3 min read

Universal Design: Tips for Home Entryways & Exits

Featured Image

If you’ve ever had a child on crutches, parents who are experiencing problems with walking, or if you've had an injury or surgery that impeded your own mobility, you know that entering and exiting some homes and buildings can be frustrating. Below are some recommendations to consider for your entryways and exits if you're undergoing a new home construction or remodeling project that will help accommodate residents at all levels of ability and at life's various stages.

In the construction and remodeling business, designing for accessibility is referred to as “Universal Design.” Designing your living spaces to be accessible and usable for all regardless of age, size, or abilities, will ensure your space can accommodate all of your friends and family and allow you to age-in-place in your home.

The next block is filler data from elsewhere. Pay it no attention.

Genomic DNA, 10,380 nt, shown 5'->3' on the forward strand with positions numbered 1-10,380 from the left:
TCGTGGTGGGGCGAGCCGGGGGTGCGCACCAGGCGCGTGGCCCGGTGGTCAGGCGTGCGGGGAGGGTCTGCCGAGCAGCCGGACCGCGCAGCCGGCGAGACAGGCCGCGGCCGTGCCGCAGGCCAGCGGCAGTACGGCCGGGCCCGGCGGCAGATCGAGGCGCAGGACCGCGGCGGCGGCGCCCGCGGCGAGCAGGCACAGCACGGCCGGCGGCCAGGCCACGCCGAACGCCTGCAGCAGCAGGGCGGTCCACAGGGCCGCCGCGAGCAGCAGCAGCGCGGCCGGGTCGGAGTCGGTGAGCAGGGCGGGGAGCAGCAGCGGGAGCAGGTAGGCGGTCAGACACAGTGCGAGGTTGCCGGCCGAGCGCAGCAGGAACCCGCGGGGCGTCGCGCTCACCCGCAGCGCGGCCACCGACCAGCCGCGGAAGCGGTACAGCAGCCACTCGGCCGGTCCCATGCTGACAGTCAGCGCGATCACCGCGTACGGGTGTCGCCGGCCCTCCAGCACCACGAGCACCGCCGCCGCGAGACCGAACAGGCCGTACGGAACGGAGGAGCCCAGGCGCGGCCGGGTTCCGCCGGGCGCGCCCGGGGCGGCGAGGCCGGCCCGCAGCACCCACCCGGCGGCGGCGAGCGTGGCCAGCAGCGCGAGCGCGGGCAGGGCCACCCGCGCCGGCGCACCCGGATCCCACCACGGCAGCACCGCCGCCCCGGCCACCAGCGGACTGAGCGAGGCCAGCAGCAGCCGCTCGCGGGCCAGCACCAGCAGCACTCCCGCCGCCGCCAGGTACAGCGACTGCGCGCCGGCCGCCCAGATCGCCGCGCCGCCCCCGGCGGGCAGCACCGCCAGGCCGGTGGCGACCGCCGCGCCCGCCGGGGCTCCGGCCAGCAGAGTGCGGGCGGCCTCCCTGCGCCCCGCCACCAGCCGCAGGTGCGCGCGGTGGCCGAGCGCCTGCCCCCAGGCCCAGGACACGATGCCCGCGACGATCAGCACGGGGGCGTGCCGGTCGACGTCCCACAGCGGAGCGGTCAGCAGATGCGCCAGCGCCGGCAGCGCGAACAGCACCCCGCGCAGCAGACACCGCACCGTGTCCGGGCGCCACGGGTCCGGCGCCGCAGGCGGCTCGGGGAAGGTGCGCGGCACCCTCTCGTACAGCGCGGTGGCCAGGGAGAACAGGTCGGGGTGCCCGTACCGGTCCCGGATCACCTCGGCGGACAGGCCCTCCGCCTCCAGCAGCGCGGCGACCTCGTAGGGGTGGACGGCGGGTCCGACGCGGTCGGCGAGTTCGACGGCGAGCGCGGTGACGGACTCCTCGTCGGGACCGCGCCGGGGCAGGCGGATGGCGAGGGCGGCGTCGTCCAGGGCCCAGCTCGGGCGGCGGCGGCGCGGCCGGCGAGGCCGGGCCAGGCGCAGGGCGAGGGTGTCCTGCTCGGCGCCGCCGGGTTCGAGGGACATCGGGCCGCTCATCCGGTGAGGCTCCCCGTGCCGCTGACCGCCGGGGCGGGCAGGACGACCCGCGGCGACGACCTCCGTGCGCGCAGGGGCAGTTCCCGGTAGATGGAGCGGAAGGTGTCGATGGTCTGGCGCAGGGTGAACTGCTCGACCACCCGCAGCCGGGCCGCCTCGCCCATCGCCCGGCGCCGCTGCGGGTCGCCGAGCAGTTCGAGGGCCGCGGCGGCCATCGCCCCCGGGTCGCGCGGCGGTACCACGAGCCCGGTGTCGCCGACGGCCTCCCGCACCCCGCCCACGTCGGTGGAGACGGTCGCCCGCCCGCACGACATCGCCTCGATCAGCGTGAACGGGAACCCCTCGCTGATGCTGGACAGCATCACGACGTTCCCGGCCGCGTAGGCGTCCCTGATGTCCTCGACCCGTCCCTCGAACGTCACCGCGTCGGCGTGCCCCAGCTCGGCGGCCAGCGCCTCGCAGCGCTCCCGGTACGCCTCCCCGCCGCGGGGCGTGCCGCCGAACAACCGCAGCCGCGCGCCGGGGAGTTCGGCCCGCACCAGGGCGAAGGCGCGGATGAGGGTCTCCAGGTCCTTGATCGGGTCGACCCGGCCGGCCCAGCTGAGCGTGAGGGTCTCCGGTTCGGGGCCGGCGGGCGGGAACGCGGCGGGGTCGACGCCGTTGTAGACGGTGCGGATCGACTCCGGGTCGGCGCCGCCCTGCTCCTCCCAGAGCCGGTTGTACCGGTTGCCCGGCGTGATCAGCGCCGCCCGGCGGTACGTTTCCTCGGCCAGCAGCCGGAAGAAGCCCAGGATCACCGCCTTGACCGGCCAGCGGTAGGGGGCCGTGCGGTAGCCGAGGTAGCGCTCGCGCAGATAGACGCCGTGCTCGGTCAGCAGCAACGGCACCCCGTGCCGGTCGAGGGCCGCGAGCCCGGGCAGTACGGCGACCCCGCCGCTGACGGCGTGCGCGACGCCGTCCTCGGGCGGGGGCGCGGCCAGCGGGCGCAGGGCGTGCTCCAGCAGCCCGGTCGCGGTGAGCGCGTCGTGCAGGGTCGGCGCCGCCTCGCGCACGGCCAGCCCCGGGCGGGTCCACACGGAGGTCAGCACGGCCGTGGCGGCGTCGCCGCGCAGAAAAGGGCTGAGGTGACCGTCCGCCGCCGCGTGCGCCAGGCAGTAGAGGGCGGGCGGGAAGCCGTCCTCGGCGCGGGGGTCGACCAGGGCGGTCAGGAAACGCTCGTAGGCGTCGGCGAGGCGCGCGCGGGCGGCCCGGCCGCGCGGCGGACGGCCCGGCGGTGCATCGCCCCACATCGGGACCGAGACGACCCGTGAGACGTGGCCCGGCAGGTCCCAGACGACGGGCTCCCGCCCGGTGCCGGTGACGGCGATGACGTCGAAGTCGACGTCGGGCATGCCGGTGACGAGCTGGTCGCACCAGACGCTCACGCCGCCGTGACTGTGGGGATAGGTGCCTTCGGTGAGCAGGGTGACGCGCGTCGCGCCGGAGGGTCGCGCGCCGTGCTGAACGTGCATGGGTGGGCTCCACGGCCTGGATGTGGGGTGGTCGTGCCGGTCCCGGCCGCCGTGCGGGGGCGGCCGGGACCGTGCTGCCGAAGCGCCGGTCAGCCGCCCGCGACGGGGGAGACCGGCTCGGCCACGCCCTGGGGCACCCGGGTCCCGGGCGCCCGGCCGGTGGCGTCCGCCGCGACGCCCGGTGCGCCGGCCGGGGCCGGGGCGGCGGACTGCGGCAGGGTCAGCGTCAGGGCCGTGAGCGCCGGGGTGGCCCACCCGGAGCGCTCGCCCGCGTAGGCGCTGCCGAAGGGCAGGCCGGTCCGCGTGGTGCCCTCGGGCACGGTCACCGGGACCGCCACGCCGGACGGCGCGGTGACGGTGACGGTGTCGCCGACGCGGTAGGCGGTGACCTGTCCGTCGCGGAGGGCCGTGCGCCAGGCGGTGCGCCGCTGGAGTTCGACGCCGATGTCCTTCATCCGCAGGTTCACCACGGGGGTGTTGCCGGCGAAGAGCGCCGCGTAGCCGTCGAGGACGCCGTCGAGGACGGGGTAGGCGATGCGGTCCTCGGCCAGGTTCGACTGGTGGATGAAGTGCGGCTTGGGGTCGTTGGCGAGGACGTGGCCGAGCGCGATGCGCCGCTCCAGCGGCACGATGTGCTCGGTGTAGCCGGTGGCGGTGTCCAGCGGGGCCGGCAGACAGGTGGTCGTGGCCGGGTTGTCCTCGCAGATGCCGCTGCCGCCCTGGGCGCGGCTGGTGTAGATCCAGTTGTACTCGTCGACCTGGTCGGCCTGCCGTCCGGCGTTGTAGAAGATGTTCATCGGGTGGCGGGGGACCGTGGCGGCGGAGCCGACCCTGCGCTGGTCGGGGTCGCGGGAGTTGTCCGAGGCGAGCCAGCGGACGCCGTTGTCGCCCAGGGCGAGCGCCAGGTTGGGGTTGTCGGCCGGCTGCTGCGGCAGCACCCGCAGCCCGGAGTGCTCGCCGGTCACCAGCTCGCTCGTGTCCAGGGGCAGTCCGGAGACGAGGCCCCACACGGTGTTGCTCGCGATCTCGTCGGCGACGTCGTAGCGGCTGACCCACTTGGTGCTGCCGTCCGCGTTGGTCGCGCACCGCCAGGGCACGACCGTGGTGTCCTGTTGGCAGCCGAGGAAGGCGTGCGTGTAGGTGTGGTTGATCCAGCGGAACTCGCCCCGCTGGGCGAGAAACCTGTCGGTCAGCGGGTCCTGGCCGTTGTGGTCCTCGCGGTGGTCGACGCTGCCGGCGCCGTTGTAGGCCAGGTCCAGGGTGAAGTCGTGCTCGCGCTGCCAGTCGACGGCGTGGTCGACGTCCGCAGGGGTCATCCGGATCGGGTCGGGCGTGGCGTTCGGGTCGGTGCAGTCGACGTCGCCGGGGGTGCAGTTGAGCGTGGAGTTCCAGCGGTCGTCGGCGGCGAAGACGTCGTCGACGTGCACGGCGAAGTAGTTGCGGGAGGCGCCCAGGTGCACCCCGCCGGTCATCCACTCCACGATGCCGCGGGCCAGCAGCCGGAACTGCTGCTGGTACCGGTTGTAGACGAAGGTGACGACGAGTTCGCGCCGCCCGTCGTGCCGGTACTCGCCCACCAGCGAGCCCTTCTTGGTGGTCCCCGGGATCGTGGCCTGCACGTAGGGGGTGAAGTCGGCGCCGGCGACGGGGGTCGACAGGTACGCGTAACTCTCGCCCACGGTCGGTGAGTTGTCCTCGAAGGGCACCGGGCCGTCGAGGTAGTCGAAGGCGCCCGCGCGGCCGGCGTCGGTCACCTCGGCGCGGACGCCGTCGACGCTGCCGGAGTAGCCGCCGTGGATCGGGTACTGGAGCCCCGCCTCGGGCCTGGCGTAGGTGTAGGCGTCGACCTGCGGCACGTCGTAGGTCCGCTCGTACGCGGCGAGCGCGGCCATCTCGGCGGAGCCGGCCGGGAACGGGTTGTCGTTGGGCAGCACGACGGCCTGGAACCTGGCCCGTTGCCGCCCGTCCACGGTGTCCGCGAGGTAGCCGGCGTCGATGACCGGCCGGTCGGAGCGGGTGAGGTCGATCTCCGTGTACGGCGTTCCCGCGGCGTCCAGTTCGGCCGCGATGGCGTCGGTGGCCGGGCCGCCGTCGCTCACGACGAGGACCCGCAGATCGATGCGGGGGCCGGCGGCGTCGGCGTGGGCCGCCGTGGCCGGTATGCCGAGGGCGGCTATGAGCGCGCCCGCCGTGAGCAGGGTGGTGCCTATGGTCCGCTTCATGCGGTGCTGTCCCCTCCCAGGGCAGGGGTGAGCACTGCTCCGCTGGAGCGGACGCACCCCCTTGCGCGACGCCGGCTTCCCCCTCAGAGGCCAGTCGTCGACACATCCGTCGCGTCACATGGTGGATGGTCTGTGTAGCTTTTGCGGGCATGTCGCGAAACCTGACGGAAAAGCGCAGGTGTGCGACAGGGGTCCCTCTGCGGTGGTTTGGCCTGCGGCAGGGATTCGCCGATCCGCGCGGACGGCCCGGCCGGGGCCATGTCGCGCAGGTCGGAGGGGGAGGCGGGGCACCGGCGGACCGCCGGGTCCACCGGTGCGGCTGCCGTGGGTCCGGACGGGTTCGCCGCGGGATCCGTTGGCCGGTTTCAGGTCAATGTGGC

Here are some tips for making entryways secure and easy to access:
  • Add lights to pathways and entryways to your home
  • Install flood lights with motion sensors and lights with photoelectric eyes that automatically turn on at dusk and off at dawn
  • Check walkways frequently to be sure they’re in good condition
  • Repair holes, cracks, loose pavers and unleveled areas of sidewalks and paths
  • Install handrails on both sides of steps
  • Install lever style door handles
  • Install no step, no trip thresholds near doors
  • Exterior doors should be 36 inches wide to allow for 32 inches of clearance.
  • There should be at least one no-step entry into a home
  • Consider non-slip flooring in the foyer
  • Install a peep hole at an appropriate height for all residents for security
  • If needed, install ramps to doorways

For more information, check out these other resources: 

National Association of Home Builders (NAHB) Aging-In-Place Remodeling Checklist

AARP's Home Checklist for Aging in Place


Contact us today to start discussing your upcoming projects. Our team will work with you every step of the way!